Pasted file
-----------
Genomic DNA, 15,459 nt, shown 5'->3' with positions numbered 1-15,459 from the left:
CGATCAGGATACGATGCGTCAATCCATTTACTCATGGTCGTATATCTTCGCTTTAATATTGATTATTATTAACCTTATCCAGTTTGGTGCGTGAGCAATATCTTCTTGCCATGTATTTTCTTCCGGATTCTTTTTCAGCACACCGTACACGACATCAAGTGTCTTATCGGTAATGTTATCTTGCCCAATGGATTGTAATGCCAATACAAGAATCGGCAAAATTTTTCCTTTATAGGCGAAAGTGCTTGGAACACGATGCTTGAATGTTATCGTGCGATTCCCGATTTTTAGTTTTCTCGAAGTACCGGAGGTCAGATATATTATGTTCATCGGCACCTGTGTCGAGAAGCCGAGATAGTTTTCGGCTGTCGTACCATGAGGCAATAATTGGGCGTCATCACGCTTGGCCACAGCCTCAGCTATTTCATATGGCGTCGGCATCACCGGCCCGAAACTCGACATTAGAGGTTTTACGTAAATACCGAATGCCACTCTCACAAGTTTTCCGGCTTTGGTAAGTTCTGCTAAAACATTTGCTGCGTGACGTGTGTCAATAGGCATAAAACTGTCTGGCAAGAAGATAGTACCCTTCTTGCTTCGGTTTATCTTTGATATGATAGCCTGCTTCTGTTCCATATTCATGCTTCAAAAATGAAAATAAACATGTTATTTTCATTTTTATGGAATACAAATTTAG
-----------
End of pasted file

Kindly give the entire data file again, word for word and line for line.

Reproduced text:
Genomic DNA, 15,459 nt, shown 5'->3' with positions numbered 1-15,459 from the left:
CGATCAGGATACGATGCGTCAATCCATTTACTCATGGTCGTATATCTTCGCTTTAATATTGATTATTATTAACCTTATCCAGTTTGGTGCGTGAGCAATATCTTCTTGCCATGTATTTTCTTCCGGATTCTTTTTCAGCACACCGTACACGACATCAAGTGTCTTATCGGTAATGTTATCTTGCCCAATGGATTGTAATGCCAATACAAGAATCGGCAAAATTTTTCCTTTATAGGCGAAAGTGCTTGGAACACGATGCTTGAATGTTATCGTGCGATTCCCGATTTTTAGTTTTCTCGAAGTACCGGAGGTCAGATATATTATGTTCATCGGCACCTGTGTCGAGAAGCCGAGATAGTTTTCGGCTGTCGTACCATGAGGCAATAATTGGGCGTCATCACGCTTGGCCACAGCCTCAGCTATTTCATATGGCGTCGGCATCACCGGCCCGAAACTCGACATTAGAGGTTTTACGTAAATACCGAATGCCACTCTCACAAGTTTTCCGGCTTTGGTAAGTTCTGCTAAAACATTTGCTGCGTGACGTGTGTCAATAGGCATAAAACTGTCTGGCAAGAAGATAGTACCCTTCTTGCTTCGGTTTATCTTTGATATGATAGCCTGCTTCTGTTCCATATTCATGCTTCAAAAATGAAAATAAACATGTTATTTTCATTTTTATGGAATACAAATTTAG